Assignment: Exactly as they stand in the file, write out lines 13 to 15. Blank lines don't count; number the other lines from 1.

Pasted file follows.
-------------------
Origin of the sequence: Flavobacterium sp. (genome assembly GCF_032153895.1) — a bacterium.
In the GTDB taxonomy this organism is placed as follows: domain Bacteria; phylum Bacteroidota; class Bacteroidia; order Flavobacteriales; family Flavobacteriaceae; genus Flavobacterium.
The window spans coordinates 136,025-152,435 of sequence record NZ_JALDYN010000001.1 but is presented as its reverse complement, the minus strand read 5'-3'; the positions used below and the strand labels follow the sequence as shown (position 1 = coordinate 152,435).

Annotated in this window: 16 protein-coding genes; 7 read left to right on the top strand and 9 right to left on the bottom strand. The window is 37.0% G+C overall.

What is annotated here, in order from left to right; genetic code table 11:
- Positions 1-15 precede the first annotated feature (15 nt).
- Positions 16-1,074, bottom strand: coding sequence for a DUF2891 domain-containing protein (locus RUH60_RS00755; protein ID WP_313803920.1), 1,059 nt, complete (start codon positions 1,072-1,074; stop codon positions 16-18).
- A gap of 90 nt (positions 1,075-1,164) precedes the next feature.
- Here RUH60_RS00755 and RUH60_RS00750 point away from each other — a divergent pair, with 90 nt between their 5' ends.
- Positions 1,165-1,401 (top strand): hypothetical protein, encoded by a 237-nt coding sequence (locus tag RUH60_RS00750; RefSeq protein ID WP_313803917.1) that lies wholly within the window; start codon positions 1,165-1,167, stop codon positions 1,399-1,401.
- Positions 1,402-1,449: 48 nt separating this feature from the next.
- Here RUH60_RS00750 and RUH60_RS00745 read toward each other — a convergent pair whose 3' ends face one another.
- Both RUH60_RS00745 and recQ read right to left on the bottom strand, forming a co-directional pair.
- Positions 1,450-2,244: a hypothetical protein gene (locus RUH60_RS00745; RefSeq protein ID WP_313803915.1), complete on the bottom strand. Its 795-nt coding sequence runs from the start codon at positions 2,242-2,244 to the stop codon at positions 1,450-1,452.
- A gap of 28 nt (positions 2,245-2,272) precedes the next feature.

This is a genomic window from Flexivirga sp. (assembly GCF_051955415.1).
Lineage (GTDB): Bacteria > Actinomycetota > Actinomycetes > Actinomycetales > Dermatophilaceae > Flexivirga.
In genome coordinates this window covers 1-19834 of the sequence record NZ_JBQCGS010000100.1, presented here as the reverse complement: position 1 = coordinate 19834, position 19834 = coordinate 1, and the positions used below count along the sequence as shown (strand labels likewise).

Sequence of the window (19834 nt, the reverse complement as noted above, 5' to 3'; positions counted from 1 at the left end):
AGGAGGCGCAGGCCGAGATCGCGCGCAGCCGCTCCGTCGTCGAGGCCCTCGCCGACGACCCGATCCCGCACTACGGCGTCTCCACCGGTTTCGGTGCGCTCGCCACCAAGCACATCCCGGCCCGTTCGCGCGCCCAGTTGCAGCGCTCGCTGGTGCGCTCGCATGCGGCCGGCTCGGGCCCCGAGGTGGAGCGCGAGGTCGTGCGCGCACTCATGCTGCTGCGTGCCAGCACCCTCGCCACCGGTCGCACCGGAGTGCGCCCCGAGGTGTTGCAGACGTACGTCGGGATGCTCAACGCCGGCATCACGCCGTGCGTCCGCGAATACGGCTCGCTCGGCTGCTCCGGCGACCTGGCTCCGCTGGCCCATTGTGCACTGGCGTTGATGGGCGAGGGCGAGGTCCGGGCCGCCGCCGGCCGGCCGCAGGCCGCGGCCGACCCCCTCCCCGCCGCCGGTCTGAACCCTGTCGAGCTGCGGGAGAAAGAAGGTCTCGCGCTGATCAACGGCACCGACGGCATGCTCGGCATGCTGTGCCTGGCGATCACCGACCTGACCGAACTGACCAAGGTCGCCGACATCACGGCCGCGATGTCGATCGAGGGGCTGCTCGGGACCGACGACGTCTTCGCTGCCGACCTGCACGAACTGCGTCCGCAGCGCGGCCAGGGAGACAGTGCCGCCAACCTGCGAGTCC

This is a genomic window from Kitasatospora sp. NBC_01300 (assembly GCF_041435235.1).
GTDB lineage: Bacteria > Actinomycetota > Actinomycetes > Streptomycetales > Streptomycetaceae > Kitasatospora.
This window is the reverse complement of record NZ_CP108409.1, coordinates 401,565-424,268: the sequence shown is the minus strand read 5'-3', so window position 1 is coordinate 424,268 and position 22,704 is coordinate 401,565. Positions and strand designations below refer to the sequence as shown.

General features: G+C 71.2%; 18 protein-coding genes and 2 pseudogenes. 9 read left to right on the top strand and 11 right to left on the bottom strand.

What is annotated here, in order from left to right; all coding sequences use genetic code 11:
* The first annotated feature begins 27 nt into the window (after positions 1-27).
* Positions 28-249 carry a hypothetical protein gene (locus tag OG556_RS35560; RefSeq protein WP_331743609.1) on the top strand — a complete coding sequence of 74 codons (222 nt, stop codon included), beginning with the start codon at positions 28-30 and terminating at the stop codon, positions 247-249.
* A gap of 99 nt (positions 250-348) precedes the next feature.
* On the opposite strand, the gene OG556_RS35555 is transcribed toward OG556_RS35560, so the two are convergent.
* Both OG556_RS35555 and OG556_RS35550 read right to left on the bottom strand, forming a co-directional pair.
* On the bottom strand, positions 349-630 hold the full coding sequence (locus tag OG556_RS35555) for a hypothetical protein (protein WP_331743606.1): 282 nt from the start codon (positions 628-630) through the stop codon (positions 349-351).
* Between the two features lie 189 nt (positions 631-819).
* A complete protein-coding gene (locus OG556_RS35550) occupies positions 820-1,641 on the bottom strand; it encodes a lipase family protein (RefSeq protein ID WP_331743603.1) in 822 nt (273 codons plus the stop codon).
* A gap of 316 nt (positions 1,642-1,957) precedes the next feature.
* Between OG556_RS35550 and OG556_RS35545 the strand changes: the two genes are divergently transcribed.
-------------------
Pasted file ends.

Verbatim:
- Both RUH60_RS00745 and recQ read right to left on the bottom strand, forming a co-directional pair.
- Positions 1,450-2,244: a hypothetical protein gene (locus RUH60_RS00745; RefSeq protein ID WP_313803915.1), complete on the bottom strand. Its 795-nt coding sequence runs from the start codon at positions 2,242-2,244 to the stop codon at positions 1,450-1,452.
- A gap of 28 nt (positions 2,245-2,272) precedes the next feature.